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July 2021 archive: Project SEARCH: Looking to the Future

Recording from the July 20, 2021 presentation: Project SEARCH: Looking to the Future

Project SEARCH is a proven school to work transition program where youth experience a combination of classroom instruction, career exploration, and relevant job-skills training at a local business. Building a successful program takes commitment, teamwork and problem solving. One reason Project SEARCH works? Workplace immersion. What is this? And how does it help students? What should you do at the local level? Join us and learn more!

Presenters:

Patti Langford, ESE transition specialist, Nassau County School District

Join us July 20 at 3pm to learn about the benefits of Project SEARCH!

Project SEARCH is a proven school to work transition program where youth experience a combination of classroom instruction, career exploration, and relevant job-skills training at a local business. Building a successful program takes commitment, teamwork and problem solving. One reason Project SEARCH works? Workplace immersion. What is this? And how does it help students? What should you do at the local level? Join us and learn more! 

What: Project SEARCH in Florida: Transitioning to Work 
When: Tuesday, July 20, 2021, 3-4pm ET 
Register now! 

Presenters: 
Patti Langford, ESE transition specialist, Nassau County School District 
Donna Thompson, VR employment specialist, Nassau County School District 

EmployU Prepares Adults for Success at Work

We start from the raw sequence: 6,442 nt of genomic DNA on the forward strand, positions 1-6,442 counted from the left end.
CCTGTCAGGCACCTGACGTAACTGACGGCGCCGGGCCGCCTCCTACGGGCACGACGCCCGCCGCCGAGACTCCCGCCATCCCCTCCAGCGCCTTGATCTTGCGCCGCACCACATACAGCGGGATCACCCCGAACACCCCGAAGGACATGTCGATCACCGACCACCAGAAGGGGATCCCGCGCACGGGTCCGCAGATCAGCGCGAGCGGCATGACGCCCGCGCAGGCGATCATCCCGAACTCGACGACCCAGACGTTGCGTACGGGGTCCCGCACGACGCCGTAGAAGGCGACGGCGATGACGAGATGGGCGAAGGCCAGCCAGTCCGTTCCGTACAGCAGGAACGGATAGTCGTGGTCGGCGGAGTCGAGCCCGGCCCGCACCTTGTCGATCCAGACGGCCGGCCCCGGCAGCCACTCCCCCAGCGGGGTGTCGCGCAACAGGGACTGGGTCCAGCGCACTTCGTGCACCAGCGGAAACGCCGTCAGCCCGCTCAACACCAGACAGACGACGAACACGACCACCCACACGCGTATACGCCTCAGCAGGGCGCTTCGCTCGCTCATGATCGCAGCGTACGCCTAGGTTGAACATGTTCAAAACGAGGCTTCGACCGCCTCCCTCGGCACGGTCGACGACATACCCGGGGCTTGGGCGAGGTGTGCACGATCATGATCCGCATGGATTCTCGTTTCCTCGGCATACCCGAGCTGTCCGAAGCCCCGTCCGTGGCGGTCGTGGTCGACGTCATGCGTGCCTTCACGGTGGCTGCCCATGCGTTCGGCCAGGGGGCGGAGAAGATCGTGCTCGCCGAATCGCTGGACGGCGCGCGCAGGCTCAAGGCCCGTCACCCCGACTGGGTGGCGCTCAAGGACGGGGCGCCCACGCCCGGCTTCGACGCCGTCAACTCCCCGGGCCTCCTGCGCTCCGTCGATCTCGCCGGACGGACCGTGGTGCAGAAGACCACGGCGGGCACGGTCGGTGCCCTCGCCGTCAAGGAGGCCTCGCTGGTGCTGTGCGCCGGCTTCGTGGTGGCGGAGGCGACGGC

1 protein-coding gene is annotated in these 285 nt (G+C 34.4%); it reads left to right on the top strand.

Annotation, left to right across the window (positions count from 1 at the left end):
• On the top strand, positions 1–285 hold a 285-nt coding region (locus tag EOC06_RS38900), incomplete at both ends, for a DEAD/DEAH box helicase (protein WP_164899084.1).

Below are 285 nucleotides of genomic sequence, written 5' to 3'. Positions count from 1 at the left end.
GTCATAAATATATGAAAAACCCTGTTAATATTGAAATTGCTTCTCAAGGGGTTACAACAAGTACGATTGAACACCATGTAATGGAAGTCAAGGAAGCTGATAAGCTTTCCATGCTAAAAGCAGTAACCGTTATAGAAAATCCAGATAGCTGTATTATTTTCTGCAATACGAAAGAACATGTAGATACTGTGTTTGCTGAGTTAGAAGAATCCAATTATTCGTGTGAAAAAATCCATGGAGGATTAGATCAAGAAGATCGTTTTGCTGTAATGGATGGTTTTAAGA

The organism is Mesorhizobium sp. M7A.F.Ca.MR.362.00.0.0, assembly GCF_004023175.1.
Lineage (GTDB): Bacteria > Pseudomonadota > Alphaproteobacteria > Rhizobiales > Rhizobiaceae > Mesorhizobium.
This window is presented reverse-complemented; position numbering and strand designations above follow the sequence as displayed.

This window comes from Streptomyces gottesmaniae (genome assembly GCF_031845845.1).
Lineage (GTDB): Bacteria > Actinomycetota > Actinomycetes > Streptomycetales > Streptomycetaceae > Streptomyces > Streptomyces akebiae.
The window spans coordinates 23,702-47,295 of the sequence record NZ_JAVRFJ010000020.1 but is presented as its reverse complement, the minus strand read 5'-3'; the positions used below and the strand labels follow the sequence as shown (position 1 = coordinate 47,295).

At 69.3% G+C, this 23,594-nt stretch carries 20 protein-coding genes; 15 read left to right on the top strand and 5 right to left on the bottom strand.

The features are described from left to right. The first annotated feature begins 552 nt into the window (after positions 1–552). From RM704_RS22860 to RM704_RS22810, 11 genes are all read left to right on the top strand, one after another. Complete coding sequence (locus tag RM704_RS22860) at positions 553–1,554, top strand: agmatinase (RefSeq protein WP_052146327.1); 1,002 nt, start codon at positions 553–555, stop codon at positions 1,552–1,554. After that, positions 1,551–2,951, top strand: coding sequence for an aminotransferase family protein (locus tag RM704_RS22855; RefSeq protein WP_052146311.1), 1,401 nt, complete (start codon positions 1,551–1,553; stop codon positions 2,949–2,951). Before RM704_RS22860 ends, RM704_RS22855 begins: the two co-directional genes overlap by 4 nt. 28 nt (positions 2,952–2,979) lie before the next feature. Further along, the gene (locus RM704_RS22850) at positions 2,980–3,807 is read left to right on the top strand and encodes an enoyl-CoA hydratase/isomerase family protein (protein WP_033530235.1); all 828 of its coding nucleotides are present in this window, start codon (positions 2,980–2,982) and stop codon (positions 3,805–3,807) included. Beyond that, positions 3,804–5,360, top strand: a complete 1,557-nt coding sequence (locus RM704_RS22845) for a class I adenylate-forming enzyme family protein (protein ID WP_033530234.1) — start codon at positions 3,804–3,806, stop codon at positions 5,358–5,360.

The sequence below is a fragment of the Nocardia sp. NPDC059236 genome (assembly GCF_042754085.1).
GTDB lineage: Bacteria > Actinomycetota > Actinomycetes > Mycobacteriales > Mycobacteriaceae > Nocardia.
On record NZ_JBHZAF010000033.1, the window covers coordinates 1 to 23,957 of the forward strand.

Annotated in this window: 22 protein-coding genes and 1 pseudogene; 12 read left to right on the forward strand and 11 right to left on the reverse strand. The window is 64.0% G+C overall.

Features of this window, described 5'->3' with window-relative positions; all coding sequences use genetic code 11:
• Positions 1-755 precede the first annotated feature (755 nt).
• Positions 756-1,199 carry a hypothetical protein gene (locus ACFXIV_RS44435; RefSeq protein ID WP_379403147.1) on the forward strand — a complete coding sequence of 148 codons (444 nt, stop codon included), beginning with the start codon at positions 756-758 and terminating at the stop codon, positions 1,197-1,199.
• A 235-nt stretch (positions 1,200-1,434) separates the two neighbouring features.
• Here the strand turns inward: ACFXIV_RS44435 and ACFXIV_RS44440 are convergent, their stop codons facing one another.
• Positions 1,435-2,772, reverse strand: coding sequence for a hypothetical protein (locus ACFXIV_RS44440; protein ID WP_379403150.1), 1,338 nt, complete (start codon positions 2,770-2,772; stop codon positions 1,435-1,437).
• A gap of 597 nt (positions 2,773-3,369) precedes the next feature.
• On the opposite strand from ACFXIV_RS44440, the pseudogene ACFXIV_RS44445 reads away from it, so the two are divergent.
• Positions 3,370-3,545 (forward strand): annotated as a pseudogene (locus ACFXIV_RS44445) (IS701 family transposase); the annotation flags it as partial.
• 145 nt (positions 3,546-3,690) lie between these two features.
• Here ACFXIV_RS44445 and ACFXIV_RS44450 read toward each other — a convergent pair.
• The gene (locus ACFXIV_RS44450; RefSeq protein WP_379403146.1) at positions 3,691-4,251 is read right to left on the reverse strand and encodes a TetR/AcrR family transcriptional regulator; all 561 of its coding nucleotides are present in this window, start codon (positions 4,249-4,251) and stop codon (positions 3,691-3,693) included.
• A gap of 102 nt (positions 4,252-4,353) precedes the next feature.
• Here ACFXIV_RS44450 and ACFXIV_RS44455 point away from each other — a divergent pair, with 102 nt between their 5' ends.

Description of the practice:

EmployU is a one-stop career service provider that began its work in 2012 and now serves 40 Florida counties from 20 regional offices. Its customers are youth and adults with disabilities referred through the Division of Vocational Rehabilitation (VR), the Agency for Persons with Disabilities (APD), and the American Dream Employment Network (ADEN).

EmployU’s services include assessments, employment skills training, support with resume development and interviewing, and paid work experiences. Students access many of these services through EmployU’s virtual pre-placement training program. The week-long class offers access to extensive, convenient training to help individuals prepare for or return to the world of work. The class combines instruction with interaction through learning exercises, discussions, and quizzes.

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IBUDGET: Lawmakers have agreed on the largest funding increase in recent history!

(April 28, 2021 update)

The Florida Developmental Disabilities Council is pleased to share that Florida lawmakers have agreed to spend an additional $95 million a year to provide more people with intellectual and developmental disabilities access to services they need to live in their communities and out of institutions.
 
This is the largest funding increase in recent history and will help reduce the iBudget Waiver waiting list.
 
“We are very excited about (the $95 million). It will certainly help with getting a larger number of individuals off the waitlist than what we originally anticipated,” said Florida Developmental Disabilities Council Executive Director Valerie Breen.